I recently wrote an article based on my case-file research into the distinctions between IPV and HBV which teased out some of the implications for risk assessment. (It should be published in the Journal of Interpersonal Violence sometime in 2014). This blog-post is building from that to talk about the current risk assessments being used around HBV — to give them a quick evaluation to see how well they work against the kind of experiences that came up in the case-file study, and just the rest of the general stuff I know.
As far as I know, there are two risk assessments currently in use: the British DASH checklist (ie Domestic Abuse Stalking and HBV) and the Swedish PATRIARCH. I think the argument for using risk assessments in HBV cases is very strong; first response is very important because given the levels of community surveillance and family pressure, a potential victim may have few opportunities to reach out for help and HBV is a very complex issue, which makes it hard for people who haven’t had much training and experience to make decisions on the fly. I did a little mental exercise whereby I tried thinking about how DASH and PATRIARCH would assess a) a low risk case, from my case-work studies*, who I’ll call Aisha, and b) the well-known (particularly to me) case of Banaz Mahmod.
DASH was developed by CAADA, the police and criminologists to provide a single risk assessment which covered a variety of types of gender-based violence. It bases the distinction between HBV and other forms of GBV in collectivity – which is, IMO, the most sensible way to go, since collectivity has the clearest potential to increase the risk management challenges. The main problem with this integrated approach is that there’s a fatal disjoint between the fact that the majority of the questions have a tacit assumption that the perpetrator is a single, definable individual. This made is easy to fill out for Aisha’s atypical case, but a real challenge to complete for Banaz: many tickboxes could be checked, depending upon which actor of the five perpetrators one considered to be the antagonist, but if one were to focus upon a single perpetrator (say, Banaz’s father) then the risk is very much understated.The format then, is one which will tend to conceal risk in the most severe cases.
PATRIARCH has different problems, including its rather awful name, which makes a rather tendentious suggestion that GBV committed by and against Swedes is not based in patriarchal relations. PATRIARCH was not designed by the kind of police/criminologist/VAW expertise that we see in DASH, but instead draws upon pscychiatric expertise. The approach is much more cultural – we are asked to answer questions about whether the victim/perpetrator comes from regions with a reputation for HBV. It is unclear if this simply a license to tick YES if the victim/perpetrator are non-white, or whether the accompanying training address the widespread nature of HBV. Do people filling out that form know that there are more ‘honour’ killings in Punjab than Kerala, or that there are ‘honour’ killings in Albania? Is it even useful to make a discrimination on this basis where the beliefs and the attitudes of the family and community should be more significant than vague and wide ethnic generalisations? This cultural bias led to Aisha’s case being identified as far more high-risk than it merited.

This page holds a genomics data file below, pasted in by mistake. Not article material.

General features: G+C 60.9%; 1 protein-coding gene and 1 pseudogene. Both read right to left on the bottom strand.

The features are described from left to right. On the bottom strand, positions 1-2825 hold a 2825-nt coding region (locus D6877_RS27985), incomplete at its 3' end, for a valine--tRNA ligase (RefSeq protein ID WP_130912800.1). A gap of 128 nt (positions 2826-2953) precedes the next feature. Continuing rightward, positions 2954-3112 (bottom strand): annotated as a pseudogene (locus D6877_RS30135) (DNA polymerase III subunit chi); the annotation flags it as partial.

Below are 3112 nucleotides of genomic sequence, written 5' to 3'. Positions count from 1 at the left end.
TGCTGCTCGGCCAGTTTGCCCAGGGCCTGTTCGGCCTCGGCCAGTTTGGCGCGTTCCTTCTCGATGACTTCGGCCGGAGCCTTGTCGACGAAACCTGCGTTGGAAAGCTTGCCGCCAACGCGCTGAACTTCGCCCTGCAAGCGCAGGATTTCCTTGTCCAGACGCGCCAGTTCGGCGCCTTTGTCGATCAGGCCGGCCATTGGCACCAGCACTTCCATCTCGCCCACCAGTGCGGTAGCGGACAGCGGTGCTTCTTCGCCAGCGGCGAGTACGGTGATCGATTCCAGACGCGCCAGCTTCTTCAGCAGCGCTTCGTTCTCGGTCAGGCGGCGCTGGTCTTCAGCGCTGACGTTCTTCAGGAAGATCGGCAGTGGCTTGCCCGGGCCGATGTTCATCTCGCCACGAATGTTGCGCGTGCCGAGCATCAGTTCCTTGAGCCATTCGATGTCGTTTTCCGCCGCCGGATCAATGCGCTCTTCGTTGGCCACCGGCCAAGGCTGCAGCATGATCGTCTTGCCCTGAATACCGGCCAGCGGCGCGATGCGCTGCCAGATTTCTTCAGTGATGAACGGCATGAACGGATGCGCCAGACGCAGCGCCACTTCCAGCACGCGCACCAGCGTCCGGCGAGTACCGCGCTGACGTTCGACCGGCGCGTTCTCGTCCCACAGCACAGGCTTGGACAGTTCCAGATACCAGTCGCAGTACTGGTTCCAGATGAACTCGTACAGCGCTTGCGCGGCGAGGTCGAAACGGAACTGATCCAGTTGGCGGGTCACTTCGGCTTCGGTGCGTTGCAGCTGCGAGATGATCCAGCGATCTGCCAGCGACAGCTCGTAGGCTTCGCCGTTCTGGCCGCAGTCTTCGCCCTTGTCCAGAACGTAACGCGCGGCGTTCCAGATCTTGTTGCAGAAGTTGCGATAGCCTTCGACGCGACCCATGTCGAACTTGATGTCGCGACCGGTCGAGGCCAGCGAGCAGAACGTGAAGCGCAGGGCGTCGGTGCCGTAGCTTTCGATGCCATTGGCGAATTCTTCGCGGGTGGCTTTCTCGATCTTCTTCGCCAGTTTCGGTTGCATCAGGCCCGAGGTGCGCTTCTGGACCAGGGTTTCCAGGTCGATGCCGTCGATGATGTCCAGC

On the other hand, as a specific tool, PATRIARCH has collectivity built in from the beginning and is easier to fill out, and while having little basis in the kind of correlative, quantitative research that underpins DASH, many of the questions are very much on point.
Neither of these risk assessments are ideal: PATRIARCH overstates the risk to Aisha; DASH understates the risk to Banaz and is very difficult to fill out. For DASH, a major improvement would be to place the forking question around collectivity far earlier in the process and refit the questions to apply to a collective. It is paradoxical to make an identification of HBV on collectivity in a tool where few of the questions relate to collective violence. Simply pluralising the existing questions is not enough: due to the lack the data for HBV we cannot know if such things as cruelty to animals have any predictive power in these kinds of crimes. PATRIARCH is overly cultural and vulnerable to over-generalisation, but shows the merits of using a specific tool – although this will inevitably come at the risk of failing to mainstream HBV, which may in turn compromise first-response recognition. HBV risk assessment needs a lot more development and a lot more research, but is definitely a valuable way of protecting vulnerable individuals.
* The low risk case was as follows: a young woman in a single-parent family was being abused by her brother, who had started insulting and threatening her, using language which referred to his and his family ‘honour’ because she had a boyfriend, and on one occasion physically attacked her with a weapon. However, the brother was very young and the mother did not support his violence; the client intended to leave home shortly. This case then has two of the elements of HBV – agnation and ‘honour’ – while lacking collectivity.